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  • 1½ oz gin - I recommend Tanqueray

  • 1 oz sweet vermouth - I recommend Cinzano

  • 1 oz Campari

  • orange peel - for garnish


Combine all ingredients in a chilled mixing glass. Fill with ice, stir for 18-25 seconds and strain into a chilled rocks glass over ice - preferably one large cube.  Express the oils of the orange peel and add it into the glass.


Or you can prepare it right in the rocks glass you'll be drinking from.  Just combine all the ingredients, add the ice, and stir.


If you make a Negroni, let me see!  

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On paper, the Negroni looks like a bit of a mess.  There's a whole ounce of each Campari and sweet vermouth, which adds up to more than the amount of base spirit, gin.  But instead of a disjointed mess, somehow all those contrasting flavors come together in a perfect harmony, with each ingredient blending seamlessly into the next, it’s hard to know where one ends and the other begins.  In that way, it is something of a cocktail miracle.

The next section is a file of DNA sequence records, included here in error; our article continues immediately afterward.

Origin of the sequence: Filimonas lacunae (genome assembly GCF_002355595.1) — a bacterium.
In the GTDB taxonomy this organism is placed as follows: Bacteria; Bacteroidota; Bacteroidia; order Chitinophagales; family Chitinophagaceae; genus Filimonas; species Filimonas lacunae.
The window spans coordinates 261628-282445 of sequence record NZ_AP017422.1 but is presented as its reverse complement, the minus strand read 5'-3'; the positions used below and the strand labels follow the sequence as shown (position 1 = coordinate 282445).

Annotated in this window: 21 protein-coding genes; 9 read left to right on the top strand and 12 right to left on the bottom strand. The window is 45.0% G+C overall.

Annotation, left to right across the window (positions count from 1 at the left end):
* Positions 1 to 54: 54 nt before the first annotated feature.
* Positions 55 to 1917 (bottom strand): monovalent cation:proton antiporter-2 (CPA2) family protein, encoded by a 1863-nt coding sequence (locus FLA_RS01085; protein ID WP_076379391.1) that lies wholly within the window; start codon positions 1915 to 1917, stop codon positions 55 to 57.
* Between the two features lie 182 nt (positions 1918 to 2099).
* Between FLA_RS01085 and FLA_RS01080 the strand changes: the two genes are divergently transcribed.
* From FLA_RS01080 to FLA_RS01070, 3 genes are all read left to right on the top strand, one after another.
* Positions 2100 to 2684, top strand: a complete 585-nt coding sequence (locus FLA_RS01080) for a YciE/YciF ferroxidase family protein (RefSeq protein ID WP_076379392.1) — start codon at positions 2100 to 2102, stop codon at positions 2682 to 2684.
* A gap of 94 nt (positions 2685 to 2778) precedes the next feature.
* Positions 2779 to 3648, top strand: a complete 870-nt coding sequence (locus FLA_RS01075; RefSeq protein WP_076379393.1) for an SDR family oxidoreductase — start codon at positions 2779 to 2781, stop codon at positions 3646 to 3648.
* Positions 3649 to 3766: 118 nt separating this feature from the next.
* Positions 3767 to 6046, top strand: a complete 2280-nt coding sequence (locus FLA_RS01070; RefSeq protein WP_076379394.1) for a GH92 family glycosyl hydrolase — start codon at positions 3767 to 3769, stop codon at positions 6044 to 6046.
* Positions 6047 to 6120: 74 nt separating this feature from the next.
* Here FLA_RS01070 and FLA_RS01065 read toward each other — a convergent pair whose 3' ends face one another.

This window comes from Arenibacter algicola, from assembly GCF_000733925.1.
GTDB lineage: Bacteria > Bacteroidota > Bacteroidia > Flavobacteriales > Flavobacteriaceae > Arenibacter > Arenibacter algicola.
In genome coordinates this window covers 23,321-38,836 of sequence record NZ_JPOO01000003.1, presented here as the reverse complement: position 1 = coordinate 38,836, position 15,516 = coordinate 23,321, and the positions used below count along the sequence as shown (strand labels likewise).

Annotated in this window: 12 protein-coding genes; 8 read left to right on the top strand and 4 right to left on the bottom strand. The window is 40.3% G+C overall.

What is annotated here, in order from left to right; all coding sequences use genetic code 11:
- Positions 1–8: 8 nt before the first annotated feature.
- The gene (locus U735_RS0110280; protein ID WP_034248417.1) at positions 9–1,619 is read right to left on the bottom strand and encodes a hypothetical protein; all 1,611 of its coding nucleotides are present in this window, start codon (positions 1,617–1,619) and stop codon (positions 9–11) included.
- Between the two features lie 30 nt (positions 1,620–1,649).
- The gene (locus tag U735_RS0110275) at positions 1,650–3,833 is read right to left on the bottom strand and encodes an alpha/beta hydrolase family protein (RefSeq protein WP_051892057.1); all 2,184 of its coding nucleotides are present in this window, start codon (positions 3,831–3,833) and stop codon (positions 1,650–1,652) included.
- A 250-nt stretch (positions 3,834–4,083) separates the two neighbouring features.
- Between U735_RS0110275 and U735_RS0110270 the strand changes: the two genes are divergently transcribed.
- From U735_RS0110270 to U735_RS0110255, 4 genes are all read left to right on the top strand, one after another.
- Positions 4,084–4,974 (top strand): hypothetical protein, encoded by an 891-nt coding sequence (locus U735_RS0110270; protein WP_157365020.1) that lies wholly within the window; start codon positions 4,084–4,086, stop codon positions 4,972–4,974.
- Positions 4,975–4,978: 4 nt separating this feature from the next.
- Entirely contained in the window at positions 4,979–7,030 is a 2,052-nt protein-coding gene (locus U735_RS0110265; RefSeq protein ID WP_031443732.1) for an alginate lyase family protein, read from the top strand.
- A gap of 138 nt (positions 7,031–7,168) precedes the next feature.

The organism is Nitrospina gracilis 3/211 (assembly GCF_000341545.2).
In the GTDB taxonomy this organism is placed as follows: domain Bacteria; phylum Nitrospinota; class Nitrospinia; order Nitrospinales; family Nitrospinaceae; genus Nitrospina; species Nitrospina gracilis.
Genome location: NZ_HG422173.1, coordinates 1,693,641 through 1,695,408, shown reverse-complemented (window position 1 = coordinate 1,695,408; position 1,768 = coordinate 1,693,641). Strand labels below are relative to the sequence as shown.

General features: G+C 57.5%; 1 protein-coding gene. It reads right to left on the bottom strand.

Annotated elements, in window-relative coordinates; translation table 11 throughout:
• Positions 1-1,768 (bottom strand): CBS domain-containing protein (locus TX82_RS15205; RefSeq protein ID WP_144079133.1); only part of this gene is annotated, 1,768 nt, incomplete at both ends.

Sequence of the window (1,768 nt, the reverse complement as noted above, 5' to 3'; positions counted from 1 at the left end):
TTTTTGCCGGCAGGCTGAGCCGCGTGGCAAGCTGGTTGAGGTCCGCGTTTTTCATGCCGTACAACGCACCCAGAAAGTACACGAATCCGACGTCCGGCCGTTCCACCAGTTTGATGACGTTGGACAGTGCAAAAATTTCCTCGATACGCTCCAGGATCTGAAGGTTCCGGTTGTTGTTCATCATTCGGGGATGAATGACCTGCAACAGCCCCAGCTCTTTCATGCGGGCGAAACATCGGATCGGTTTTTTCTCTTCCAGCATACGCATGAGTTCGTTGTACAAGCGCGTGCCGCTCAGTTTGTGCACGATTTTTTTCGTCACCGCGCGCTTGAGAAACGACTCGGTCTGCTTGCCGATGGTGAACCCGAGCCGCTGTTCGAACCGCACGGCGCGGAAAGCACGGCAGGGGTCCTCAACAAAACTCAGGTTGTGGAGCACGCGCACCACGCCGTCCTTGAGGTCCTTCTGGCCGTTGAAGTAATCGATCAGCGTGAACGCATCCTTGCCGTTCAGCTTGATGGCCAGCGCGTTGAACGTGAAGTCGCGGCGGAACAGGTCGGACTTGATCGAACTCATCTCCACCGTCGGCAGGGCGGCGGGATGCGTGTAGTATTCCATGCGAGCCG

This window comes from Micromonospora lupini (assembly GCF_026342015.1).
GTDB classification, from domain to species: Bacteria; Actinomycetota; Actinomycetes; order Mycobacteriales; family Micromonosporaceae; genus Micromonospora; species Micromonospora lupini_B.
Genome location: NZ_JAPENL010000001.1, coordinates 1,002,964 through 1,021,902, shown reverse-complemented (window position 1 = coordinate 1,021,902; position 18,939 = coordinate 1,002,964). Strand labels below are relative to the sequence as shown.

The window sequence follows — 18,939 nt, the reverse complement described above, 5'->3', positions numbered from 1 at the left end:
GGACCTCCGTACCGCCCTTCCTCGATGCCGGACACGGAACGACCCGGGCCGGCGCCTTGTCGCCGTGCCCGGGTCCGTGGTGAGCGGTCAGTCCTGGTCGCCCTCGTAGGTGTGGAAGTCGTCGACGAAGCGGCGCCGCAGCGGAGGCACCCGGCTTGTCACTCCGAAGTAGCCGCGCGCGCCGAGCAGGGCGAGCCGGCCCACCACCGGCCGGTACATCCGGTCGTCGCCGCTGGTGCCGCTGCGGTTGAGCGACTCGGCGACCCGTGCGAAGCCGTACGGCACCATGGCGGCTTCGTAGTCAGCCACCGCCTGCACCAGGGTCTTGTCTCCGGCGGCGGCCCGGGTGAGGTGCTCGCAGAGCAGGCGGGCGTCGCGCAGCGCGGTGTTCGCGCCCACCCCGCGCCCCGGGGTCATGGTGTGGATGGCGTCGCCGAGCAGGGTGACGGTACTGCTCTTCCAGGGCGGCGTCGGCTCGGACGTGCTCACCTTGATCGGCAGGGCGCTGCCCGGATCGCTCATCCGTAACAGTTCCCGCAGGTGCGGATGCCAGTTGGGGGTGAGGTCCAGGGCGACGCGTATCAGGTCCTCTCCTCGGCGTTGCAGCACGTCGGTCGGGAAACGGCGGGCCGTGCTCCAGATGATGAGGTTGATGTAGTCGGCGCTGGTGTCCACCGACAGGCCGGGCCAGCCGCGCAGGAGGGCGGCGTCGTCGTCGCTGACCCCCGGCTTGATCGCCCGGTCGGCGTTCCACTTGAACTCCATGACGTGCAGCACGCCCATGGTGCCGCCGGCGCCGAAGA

The Negroni's central element is of course bitterness - courtesy of Campari, the iconic red Italian liqueur - which to be sure, is not a flavor everyone enjoys.  But if there's one place bitterness succeeds, it’s in cocktails, where it add an extra dimension flavor. So if the Negroni is a bit of a shock to your palate at first, I encourage you to give it a chance and take another sip. Acclimating yourself to the pleasures of bitterness in drinks will unlock a trove of cocktail possibilities. 


The classic Negroni recipe calls for equal proportions of each ingredient.   I, along with many bartenders, prefer to bump up the gin to dry it out and - let's be honest - to make it boozier.   But that is up to you, it's good both ways.



Too bitter?  Try Aperol.